Islanders in the midst of a pandemic
I was born and brought up in the Maldives, a country where climate change is a daily existential threat. For long I have wanted to understand the underlying processes of these changes in the context of small island states. I now have an opportunity to explore these issues and concerns more deeply as a graduate researcher at the Universities of Melbourne and Manchester.
I visited the island of Dhiffushi shortly after commencing my PhD journey. This trip was a real eye opener for me not only as a researcher but as a Maldivian who had spent most of her life in Malé, the capital. My time in Dhiffushi gave me an opportunity to reflect on my research topic and the approach I would take. The trip was also timely as I was able to witness the new challenges being faced by local people that were emerging in the context of the ongoing COVID-19 pandemic.
Although I have lived in Malé for most of my life, my understanding, experience and knowledge about life on other islands has been very limited. The brief time spent wandering around the physical environment and interacting with people on Dhiffushi made me realize just how different life is in smaller rural communities compared to the larger urban centres such as Malé.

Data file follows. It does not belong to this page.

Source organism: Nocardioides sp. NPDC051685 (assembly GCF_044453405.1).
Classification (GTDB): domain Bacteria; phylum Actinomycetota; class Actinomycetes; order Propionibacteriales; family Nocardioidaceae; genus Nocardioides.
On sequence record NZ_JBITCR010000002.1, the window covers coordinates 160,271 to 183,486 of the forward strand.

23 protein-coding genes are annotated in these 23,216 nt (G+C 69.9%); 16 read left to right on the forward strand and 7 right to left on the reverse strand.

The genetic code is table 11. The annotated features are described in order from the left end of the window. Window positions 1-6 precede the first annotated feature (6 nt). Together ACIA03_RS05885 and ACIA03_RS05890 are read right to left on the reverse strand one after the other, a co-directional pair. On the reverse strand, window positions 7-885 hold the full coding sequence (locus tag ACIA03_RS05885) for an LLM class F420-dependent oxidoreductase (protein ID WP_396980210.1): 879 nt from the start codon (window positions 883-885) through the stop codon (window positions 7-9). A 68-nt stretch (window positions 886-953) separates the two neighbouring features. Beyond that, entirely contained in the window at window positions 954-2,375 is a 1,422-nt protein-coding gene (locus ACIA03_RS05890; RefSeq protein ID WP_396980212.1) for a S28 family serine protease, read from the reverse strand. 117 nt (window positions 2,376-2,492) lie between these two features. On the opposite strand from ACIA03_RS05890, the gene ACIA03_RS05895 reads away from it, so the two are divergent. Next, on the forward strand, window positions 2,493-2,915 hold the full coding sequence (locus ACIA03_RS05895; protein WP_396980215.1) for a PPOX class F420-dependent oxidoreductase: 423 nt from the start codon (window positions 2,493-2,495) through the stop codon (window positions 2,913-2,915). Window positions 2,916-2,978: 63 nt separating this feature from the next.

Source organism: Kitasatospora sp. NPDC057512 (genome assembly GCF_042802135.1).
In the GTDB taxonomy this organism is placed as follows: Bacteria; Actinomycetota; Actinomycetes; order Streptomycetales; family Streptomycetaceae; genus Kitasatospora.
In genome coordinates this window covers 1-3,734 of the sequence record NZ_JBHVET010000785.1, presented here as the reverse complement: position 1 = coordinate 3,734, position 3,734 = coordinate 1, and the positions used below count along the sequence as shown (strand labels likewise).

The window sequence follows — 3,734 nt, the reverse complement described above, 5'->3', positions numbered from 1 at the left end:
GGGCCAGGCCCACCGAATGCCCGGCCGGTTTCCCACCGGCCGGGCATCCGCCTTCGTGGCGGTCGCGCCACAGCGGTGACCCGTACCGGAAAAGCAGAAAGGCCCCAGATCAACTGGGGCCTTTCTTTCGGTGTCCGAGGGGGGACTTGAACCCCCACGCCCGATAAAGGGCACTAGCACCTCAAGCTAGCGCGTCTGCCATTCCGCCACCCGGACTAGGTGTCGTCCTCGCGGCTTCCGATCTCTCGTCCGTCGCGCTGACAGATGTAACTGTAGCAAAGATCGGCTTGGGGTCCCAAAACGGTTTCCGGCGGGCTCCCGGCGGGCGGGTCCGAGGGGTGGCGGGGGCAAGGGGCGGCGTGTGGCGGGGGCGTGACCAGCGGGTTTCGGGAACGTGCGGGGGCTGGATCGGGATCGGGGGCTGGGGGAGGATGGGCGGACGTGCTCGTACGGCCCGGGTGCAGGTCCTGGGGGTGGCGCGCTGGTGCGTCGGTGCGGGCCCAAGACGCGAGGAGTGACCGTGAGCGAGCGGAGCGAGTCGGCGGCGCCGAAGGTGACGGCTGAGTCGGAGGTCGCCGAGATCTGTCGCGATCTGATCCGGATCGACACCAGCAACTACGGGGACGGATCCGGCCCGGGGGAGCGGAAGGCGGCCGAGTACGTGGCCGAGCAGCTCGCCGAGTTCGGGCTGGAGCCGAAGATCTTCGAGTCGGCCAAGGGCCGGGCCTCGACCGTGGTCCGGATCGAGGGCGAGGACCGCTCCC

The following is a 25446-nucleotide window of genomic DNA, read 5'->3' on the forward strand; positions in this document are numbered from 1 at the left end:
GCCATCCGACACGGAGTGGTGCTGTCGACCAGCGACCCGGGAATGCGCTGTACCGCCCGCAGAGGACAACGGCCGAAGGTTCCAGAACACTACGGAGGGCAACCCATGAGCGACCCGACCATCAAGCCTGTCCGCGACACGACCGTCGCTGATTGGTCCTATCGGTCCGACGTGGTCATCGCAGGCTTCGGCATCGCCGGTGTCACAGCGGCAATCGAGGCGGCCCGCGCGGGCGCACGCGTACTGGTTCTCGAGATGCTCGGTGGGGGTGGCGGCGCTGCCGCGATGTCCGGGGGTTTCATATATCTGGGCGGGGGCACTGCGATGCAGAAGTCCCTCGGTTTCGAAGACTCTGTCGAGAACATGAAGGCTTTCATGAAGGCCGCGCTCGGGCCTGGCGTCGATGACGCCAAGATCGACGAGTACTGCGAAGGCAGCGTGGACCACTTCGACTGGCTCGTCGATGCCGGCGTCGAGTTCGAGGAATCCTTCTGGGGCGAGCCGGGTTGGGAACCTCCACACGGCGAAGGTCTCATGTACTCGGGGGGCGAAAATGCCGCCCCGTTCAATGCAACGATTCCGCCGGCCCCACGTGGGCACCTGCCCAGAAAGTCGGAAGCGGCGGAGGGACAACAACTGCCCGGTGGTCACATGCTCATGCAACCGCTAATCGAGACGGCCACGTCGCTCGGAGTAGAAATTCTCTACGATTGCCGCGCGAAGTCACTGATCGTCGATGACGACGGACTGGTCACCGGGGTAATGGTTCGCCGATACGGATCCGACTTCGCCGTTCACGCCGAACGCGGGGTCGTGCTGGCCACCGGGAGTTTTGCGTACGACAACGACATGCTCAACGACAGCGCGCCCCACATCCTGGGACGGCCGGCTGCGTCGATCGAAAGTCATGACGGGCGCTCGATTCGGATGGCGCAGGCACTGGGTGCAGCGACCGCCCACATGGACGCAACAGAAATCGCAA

The most interesting conversation I had was with members of the Dhiffuishi Island Council who shared their experiences of coping with the COVID-19 pandemic. It was fascinating to listen to how the Council and the islanders came together to work as a community to source food for everyone and to distribute it fairly and equitably. For me, this revealed that a close-knit ‘community spirit’, often no longer evident in Malé, still exists on smaller islands.
Speaking with people on Dhiffushi, I also began to appreciate that despite the vulnerability and instability of food systems, people are exceptionally resilient. The way people adapted to the COVID-19 pandemic provides an example of this. The Council were able to work closely with the community of Dhiffushi to arrange transport to Malé and source the bulk supplies of food usually purchased at Ramazan which coincided with the very beginning of the pandemic. At this time, the Council made a list of the requirements of each household and ensured that these items were made available and delivered to them, without leaving anyone behind.
This is a truly captivating example of how islanders adapt to changes in times of disruption and the crucial role played by community-based adaptation measures in small island communities such as Dhiffushi. These strategies are rarely witnessed today in urban areas such as Malé.
This experience has been valuable for me as a PGR. It helped me refine my research questions focusing them more directly towards addressing issues raised in island contexts. It also made me realise the value of ethnographic research and its importance in gaining insights into people and their way of life.
Anaa Hassan, PGR Student at the University of Melbourne/Manchester